When the case finally did come up before the Customs, Excise and Service Tax Appellate Tribunal (CESTAT), this tribunal began its conclusions and findings by stating, ‘It is shocking to read para 557 of impugned order. Learned Adjudicating Authority noticed that Ms Olga K admitted in her statement that she along with her associates was coming to India right from the year 1997. But show cause notice was issued to different persons to deal with the illegal clearances made mainly [during] the year 2000, even though extended portion was invokable (sic) for a period of 5 years…’
Given this background, it wasn’t surprising that no Group A officers—that is, officers of the rank of deputy commissioner who supervise shifts and their seniors—serving at the airport were part of the probe.
They were not the only ones kept out; the appellate tribunal in its judgment noted that ‘RN Zutshi (an inspector not related to the then DRI chief whose confession formed the initial basis for the investigation) has deposed unequivocally that 60 per cent of the bribe money used to go to the Preventive Department of the Airport which also manned the exit gates of the Airport. Superfluous investigations were conducted and blame was put entirely on the officers involved in baggage clearance keeping the Preventive Wing completely out of the scope of investigation, making sketchy, superficial, deliberately flawed and incomplete adjudication proposals.’
The appellate tribunal judgment, pronounced in 2011, was the result of an appeal filed against the decision of the airports commissioner who had, based on these ‘sketchy’ DRI investigations, decided to fine seven Customs officials of the rank of superintendent and below. The cumulative fines ranged roughly from Rs 2 lakh to Rs 15 lakh.
Further, the appellate tribunal imposed a fine of Rs 1 lakh each on 14 other Custom officials who had been spared by the commissioner. These officials filed an appeal to the High Court, which sent the matter back to the appellate authority because the case against each had not been dealt with individually but been clubbed together. The matter has since been pending with the tribunal despite a High Court order demanding an early hearing.
This is because the case has been repeatedly listed before a bench that did not pass the original order, even though the original bench of DN Panda and Rakesh Kumar continues to sit and hear other matters on a regular basis. The Revenue Department, which operates under the Union Finance Ministry, has direct control over the appellate tribunal, but it has failed to take any action in this case so far. Given the Ministry’s record in the context of the CBI investigation, this does not seem surprising.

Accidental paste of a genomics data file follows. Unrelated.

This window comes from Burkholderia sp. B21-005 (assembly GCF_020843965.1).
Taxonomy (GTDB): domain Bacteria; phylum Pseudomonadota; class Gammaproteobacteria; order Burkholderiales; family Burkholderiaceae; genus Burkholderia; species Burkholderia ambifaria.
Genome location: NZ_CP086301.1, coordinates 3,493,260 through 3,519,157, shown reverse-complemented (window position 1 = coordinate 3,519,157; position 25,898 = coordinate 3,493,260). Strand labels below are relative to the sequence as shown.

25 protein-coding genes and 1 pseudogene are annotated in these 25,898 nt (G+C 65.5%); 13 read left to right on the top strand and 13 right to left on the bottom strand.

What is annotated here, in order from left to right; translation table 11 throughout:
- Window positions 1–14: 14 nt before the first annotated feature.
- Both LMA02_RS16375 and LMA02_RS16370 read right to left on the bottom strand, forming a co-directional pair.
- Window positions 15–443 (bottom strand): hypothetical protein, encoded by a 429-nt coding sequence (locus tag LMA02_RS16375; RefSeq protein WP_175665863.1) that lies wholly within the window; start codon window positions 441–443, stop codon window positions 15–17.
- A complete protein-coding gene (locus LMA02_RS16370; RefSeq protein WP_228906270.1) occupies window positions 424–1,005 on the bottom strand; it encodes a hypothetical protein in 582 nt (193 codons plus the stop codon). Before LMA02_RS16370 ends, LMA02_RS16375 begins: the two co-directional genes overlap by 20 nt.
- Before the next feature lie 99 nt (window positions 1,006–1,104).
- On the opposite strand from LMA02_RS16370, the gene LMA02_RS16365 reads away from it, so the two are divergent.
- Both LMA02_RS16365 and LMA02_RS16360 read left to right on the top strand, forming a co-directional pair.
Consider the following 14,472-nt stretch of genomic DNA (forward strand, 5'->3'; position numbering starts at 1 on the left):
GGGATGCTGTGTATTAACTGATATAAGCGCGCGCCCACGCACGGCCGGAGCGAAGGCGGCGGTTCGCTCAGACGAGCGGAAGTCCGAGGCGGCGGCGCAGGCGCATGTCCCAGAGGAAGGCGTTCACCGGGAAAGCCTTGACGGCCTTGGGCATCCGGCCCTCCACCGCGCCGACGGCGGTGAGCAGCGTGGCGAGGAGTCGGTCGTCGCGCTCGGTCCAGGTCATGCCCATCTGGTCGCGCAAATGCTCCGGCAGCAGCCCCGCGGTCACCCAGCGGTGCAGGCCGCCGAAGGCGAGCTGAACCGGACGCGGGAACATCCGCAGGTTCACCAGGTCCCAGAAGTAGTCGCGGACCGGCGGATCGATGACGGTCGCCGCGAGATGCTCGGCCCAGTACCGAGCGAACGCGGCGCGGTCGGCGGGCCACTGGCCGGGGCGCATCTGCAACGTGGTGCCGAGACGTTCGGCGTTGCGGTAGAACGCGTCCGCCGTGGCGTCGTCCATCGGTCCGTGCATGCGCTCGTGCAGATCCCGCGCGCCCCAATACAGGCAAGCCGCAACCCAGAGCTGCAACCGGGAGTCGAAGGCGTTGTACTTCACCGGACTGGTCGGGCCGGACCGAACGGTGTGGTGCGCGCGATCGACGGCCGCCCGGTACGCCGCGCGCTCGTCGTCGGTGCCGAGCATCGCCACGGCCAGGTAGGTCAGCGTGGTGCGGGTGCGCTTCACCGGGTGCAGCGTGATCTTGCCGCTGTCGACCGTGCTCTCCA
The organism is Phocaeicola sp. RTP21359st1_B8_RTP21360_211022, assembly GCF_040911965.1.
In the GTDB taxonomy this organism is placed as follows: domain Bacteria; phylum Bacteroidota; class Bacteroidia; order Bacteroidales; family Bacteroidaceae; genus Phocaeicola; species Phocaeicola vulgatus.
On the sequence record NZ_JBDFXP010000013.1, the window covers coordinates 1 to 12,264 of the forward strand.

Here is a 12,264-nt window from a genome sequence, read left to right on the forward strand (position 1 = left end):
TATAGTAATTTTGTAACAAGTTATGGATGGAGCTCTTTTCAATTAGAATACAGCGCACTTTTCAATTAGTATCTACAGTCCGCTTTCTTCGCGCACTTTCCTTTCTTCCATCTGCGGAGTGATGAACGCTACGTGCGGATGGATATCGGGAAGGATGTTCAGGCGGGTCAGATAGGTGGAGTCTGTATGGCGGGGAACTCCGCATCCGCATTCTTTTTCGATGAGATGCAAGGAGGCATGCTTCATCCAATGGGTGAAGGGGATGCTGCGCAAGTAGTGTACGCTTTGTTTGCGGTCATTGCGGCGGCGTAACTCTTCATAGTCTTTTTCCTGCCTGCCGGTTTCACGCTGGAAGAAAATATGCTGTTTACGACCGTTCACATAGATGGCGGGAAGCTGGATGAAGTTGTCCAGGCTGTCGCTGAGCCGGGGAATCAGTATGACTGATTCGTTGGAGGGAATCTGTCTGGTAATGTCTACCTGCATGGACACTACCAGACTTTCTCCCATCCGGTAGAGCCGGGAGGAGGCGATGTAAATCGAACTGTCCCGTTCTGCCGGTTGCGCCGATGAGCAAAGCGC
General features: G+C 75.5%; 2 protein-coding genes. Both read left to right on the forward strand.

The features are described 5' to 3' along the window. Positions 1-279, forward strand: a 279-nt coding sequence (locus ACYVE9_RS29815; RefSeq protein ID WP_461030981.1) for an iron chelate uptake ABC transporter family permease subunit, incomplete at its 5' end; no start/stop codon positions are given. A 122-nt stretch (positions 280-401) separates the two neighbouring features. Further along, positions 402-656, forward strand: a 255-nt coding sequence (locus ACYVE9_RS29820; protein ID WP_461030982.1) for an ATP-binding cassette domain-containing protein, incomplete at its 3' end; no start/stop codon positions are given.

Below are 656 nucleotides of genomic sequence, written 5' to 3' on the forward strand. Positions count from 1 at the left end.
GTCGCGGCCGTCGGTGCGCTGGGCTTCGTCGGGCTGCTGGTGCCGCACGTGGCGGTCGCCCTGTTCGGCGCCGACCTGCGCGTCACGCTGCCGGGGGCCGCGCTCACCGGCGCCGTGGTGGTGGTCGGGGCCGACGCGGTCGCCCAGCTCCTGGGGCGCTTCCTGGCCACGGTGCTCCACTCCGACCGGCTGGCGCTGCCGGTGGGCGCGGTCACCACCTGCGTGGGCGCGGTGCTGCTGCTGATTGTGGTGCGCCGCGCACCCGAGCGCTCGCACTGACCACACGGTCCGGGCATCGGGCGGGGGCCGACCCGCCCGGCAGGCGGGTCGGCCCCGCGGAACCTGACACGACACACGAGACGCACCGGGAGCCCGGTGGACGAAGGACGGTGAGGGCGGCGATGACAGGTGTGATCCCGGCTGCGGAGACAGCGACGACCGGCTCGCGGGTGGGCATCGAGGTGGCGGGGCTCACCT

THE CBI INVESTIGATION
The case was taken over by the Central Bureau of Investigation (CBI) in March 2001. This agency asked the Finance Ministry for its sanction to prosecute nine group A officers and 35 Group B and C officers through the Director General (Vigilance). The Ministry finally granted this sanction in March 2006, but only against 27 officers and just five of the nine Group A officers.
The five Group A officers are VK Singh Kushwaha, then additional commissioner at the airport, apart from HR Bhima Shankar, Rajiv Gupta, Virender Kumar Choudhary and Upendra Gupta, who were all deputy commissioners. These officers continue to serve in senior positions in the department even as the trial goes on.
After the framing of charges, the actual trial began only in 2011, long after the case had faded from public memory.
In a startling development since, reported in The Financial Express, Finance Secretary RS Gujral has written to CBI Director AP Singh earlier this year asking the agency to apply to the judge for a closure of the case against the five officers.